Doctor has solution to stop school violence


NASHVILLE, Tenn. – A recent study showed about 33-percent of high school students reported being involved in a physical fight in the last year. Nearly seven-percent of teachers reported being threatened or physically injured by a student. How can we make schools safer for everyone?

It can happen in the classroom, the hallway or the cafeteria. When students get angry, violence is often the result.  More than 700,000 young people are treated in the ER for injuries that happen from physical assaults. Vanderbilt orthopedic trauma doctor Manny Sethi has seen it too often.

"I think it's a problem that is getting worse every day," said Sethi, M.D., Assistant Professor of Orthopedic Trauma at Vanderbilt University and Director of the Vanderbilt Orthopedic Institute Center for Health Policy.

Sethi stepped out of the hospital and into the classroom – implementing a program that reached nearly 2,500 middle school students.

The program teaches kids how to calmly solve conflicts.  A pilot study showed it works! At least one-third of students better understood how to solve heated situations without violence. And one out of four felt safer in their schools.

"I think this is really helping them to, just kind of reflect, and to take a moment before you act," said Kristian Dennison of Wright Middle School.

"Now, it's like, well everyone is not the victim of my problem, so there's no point in just going off on everybody. I should just keep it cool and keep calm, cool and collected," said 8th grader Serena Easley.

A simple program that gives students the tools to prevent a potential tragedy.

"We're reaching these kids on the front end, so on the back end; I'm not having to tell a mother at 3 in the morning that her son was stabbed multiple times in the left leg," said Sethi.

The program was most effective among seventh graders. 70-percent of them had improved attitudes toward non-violence after participating. Doctor Sethi says he's currently working on expanding the program to more schools.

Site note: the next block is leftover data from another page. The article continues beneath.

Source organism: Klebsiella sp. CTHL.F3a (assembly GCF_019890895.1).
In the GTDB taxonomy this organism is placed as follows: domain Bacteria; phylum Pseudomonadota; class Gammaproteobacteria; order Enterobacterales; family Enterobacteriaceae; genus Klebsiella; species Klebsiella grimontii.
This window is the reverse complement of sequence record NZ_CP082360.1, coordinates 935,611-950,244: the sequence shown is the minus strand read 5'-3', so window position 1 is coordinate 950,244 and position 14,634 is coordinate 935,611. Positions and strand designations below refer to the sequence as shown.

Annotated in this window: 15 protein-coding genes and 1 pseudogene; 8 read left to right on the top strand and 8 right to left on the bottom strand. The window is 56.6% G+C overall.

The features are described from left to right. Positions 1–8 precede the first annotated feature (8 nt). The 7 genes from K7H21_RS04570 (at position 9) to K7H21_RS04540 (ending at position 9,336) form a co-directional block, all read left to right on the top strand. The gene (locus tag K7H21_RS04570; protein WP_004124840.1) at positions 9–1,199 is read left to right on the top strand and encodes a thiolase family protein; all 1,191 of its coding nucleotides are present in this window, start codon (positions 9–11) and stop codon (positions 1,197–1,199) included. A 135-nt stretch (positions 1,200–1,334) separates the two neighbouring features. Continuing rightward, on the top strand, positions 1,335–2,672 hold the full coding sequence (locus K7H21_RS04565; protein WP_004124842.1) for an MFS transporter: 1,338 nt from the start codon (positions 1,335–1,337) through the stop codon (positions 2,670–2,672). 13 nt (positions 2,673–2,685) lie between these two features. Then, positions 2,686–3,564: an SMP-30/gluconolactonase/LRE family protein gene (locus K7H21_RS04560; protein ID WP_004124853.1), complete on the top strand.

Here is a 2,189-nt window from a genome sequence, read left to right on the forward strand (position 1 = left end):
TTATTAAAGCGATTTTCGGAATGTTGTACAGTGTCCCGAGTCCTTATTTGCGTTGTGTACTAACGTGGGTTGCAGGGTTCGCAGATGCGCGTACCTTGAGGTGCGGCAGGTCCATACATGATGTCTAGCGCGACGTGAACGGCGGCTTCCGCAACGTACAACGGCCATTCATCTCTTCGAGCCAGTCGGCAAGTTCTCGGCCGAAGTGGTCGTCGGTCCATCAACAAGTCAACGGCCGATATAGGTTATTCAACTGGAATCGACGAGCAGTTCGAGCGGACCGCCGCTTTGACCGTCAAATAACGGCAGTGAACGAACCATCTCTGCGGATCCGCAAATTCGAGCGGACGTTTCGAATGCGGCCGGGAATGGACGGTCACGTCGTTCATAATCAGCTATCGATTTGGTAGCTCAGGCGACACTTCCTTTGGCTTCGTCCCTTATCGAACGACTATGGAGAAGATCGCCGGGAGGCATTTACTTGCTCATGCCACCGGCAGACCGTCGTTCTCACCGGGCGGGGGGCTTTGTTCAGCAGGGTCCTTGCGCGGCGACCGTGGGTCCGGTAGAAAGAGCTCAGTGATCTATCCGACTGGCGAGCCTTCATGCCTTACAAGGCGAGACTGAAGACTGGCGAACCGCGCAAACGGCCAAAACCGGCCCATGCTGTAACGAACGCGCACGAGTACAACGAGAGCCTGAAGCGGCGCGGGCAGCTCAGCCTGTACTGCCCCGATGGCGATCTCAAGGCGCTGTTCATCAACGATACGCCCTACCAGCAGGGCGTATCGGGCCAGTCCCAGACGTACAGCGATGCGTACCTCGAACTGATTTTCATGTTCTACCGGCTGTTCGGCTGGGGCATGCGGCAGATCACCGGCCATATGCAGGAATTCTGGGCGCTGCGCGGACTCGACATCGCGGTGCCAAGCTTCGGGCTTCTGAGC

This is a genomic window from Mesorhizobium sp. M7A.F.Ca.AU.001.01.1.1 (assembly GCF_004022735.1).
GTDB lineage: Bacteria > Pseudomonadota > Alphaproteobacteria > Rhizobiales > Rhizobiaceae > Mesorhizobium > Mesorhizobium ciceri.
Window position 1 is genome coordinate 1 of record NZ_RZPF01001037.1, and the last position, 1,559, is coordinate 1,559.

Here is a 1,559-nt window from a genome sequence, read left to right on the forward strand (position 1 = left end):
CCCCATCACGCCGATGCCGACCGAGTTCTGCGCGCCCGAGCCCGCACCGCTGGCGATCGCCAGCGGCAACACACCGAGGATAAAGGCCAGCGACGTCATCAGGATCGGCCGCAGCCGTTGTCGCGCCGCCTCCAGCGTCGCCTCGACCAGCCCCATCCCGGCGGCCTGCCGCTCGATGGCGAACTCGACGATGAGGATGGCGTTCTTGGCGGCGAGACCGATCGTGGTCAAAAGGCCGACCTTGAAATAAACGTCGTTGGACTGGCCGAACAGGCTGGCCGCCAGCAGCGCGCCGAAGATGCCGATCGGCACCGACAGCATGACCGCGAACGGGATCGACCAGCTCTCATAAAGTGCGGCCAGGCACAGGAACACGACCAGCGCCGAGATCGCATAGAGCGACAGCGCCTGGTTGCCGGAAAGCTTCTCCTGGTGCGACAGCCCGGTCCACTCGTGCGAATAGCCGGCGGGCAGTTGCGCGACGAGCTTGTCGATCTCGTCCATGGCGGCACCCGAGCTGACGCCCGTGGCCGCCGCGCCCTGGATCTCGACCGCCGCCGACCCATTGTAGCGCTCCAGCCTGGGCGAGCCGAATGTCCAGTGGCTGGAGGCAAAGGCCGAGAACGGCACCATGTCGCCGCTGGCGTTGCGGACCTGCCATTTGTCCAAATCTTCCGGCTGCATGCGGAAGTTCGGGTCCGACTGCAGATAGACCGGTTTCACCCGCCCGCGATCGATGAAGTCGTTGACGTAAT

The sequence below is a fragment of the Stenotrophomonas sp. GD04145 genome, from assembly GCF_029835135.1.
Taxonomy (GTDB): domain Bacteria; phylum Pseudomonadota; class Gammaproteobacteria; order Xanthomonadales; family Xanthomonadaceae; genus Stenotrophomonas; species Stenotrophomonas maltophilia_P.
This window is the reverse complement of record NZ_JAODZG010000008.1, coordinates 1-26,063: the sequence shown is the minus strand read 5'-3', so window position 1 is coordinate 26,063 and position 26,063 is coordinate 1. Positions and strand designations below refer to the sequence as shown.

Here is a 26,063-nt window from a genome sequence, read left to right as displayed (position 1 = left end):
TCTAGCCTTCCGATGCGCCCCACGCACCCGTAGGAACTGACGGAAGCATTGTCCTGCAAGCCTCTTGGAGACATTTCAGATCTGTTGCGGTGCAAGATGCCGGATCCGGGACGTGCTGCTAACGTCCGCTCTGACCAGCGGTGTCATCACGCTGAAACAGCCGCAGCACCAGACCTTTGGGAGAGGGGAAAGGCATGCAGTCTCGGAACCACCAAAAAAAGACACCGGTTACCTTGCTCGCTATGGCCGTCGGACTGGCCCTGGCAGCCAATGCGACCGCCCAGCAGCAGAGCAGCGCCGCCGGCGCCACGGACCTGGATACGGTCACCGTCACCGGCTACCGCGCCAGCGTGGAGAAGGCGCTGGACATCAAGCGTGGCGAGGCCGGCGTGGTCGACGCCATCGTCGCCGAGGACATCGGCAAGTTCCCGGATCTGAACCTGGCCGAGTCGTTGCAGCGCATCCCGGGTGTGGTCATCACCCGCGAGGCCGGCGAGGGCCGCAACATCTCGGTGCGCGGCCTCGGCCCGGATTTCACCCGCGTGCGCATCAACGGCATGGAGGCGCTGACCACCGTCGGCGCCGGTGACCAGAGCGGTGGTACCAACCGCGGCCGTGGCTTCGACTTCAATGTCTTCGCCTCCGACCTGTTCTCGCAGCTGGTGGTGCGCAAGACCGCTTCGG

Additional Information:

Youth violence can have a negative impact on the mental, economic, and sometimes physical health of a community.  In the 2011 Youth Risk Behavior Survey (YRBS) conducted every two years by the CDC, 32.8% of students in grades 9-12 had been in a physical fight one or more times within the 12 months prior to the survey. Of those, 3.9% had injuries treated by a medical professional. Since around 2005, when record-keeping of school violence incidents began, the overall statistics have nearly doubled.
(Source: http://www.cdc.gov/healthyyouth/yrbs/pdf/us_overview_yrbs.pdf, https://www.dosomething.org/facts/11-facts-about-school-violence)

THE STUDY: Dr. Manny Sethi conducted a pilot study with 122 middle school students who participated in a conflict resolution program. At the beginning of the program, students were given a questionnaire to evaluate their behavior in violent situations. Upon completion of the program, they were given the same test. Results showed a decrease in victimization and violent behavior, which in turn created an increase in students' ability to deal with violent situations. Subsequent implementation of the program reached approximately 2,400 students in Nashville schools. Early childhood education and intervention programs build a strong foundation for future development. The HighScope Preschool Project is an example of a study which followed students from a preschool age until 40 years old and recorded outcomes of academic achievement, delinquency and violent crimes. The results showed a positive outcome for students who experienced the project as compared with those who did not.
(Source: http://news.vanderbilt.edu/2014/04/intervention-efforts-curb-violent-youth-behaviors/, http://www.cdc.gov/violenceprevention/youthviolence/opportunities-for-action.html, http://www.highscope.org/content.asp?contentid=219)